Kathy A. Torline-Nordstrom
ERA Herman Group Real Estate
Serving Colorado Springs
New Homes in Colorado Springs and lot premiums go hand in hand
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What is a lot premium?
When developers and builders put together the lots in a subdivision, there are some lots that buyers may consider more desirable than other lots. As an example, a larger lot or a lot that backs up to an open space may be more desirable. Or a lot in a cul-de-sac may also be considered more desirable. Some buyers may be willing to pay more for these lots. In my opinion, the extra cost is very subjective, definitely can vary immensely from subdivision to subdivision; and by different builders. But if the lots with no lot premium back up to a busy road, or face a busy road, I would definitely recommend to a buyer to pay a lot premium to get a more desirable lot.
How do I find out about the lot premiums?
Most builders are very good about having a layout of all of the lots available to build on in a particular subidivision, and what the lot premiums are for the “prime lots”. Builders are also very good at advertising low prices, similar to what new car lots do. The entry level price advertised is typically for the lowest priced home with no upgrades to the house on a lot with no lot premium. It’s the “bare-bones” model.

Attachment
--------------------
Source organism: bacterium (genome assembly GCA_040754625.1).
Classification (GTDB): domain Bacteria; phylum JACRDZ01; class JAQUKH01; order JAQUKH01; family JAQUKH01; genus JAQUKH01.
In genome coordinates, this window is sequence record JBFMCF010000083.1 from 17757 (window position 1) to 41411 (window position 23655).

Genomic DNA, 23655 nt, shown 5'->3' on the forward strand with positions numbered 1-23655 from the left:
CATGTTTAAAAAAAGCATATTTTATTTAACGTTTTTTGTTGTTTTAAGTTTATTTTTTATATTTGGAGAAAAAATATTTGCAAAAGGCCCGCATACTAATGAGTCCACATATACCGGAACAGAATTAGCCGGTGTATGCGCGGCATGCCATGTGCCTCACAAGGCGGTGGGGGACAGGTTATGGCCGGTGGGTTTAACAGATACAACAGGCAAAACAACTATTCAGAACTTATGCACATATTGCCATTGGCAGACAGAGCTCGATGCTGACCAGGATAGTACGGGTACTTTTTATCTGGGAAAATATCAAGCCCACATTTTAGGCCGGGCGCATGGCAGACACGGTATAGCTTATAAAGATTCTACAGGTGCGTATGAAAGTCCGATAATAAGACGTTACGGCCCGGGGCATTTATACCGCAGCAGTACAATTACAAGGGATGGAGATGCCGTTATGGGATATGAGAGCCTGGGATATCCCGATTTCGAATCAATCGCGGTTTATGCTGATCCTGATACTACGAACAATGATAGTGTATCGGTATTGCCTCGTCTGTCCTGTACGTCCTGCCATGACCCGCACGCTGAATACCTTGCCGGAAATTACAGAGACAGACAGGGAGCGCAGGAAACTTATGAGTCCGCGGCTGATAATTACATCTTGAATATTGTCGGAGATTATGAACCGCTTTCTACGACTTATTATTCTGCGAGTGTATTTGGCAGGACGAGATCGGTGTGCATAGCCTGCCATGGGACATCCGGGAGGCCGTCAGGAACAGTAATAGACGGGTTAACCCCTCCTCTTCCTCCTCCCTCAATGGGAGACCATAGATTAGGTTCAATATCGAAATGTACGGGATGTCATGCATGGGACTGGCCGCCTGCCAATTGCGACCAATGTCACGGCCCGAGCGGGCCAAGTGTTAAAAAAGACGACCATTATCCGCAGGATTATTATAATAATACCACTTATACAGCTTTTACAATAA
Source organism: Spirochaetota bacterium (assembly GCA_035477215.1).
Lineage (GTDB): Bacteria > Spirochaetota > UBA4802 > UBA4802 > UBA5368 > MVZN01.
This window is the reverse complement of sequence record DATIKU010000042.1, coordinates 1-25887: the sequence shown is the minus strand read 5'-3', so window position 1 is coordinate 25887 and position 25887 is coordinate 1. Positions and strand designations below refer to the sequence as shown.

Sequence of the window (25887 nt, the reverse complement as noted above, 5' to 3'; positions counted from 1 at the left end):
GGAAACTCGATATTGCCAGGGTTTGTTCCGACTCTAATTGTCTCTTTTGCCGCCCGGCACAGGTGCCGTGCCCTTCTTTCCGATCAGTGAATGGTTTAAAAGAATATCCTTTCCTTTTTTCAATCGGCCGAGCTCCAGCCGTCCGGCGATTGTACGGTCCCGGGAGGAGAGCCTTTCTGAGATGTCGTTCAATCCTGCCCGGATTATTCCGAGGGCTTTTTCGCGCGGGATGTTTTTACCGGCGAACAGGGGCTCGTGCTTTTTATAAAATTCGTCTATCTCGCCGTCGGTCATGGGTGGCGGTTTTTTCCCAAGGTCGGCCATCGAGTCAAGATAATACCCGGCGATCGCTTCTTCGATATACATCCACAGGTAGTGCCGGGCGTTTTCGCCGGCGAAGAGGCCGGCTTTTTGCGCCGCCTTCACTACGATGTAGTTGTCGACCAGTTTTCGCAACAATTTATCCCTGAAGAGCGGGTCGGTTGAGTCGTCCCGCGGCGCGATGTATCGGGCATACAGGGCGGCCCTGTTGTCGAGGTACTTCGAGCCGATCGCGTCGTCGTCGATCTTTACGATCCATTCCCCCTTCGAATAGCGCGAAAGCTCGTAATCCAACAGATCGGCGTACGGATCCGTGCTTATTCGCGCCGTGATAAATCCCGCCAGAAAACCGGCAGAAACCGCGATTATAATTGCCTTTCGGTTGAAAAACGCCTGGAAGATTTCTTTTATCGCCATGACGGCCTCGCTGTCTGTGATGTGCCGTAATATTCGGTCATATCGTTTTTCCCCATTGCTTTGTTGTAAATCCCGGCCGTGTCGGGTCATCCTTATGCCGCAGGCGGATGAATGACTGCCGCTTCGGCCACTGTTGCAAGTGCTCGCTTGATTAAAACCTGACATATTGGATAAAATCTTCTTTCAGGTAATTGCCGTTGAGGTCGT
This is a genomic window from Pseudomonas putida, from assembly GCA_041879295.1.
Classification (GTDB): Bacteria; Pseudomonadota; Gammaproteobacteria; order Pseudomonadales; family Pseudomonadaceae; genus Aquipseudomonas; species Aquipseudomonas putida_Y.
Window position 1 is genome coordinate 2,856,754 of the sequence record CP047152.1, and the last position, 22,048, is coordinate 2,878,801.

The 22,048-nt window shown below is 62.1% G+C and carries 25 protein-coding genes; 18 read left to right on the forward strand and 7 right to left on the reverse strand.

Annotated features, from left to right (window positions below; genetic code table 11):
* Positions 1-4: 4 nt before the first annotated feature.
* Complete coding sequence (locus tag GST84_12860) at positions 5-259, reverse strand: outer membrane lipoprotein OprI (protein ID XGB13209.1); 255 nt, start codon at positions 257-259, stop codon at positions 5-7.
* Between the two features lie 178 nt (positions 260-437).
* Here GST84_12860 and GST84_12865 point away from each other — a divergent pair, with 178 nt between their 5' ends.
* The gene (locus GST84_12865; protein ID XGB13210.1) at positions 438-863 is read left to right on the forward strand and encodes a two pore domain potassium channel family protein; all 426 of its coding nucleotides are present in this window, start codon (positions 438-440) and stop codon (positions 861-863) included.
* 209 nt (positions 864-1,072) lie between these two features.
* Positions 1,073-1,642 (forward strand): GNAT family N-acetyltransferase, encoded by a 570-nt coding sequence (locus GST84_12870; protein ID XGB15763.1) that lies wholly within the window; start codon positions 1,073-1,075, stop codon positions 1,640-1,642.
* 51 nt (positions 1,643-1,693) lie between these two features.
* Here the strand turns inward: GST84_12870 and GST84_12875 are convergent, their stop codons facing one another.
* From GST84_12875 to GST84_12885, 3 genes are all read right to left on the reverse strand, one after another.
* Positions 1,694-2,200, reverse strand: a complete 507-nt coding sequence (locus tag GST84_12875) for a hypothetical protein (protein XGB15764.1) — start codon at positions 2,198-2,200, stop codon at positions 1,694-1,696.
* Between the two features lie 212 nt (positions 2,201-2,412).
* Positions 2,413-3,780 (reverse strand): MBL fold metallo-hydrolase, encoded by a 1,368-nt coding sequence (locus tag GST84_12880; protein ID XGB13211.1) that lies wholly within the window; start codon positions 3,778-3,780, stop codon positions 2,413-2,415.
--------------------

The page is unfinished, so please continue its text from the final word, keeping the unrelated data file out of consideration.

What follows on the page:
Will a buyer recoup the extra cost for a lot premium?
This is definitely THE question, and it would be interesting to get an appraiser’s opinion on this. I think it all depends on the lot premium and the desirability of the lot. If it’s only a $10,000 lot premium, it’s not that hard to recoup because of the beautiful view of the mountains or backing up to open space. But if it’s a $40,000 lot premium because it’s on a larger lot, I’m just not convinced that the buyer will recoup the cost when they go to resale at a future date. The house may sale faster because it’s on a great lot, but in my opinion there is no guarantee that the value will be that much higher.
Can lot premiums be negotiated?
No easy answer to this question. But my philosophy is that it doesn’t hurt to ask. All they can say is no.
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For even more information, contact Kathy Torline by calling or texting 719-287-1049, or email [email protected]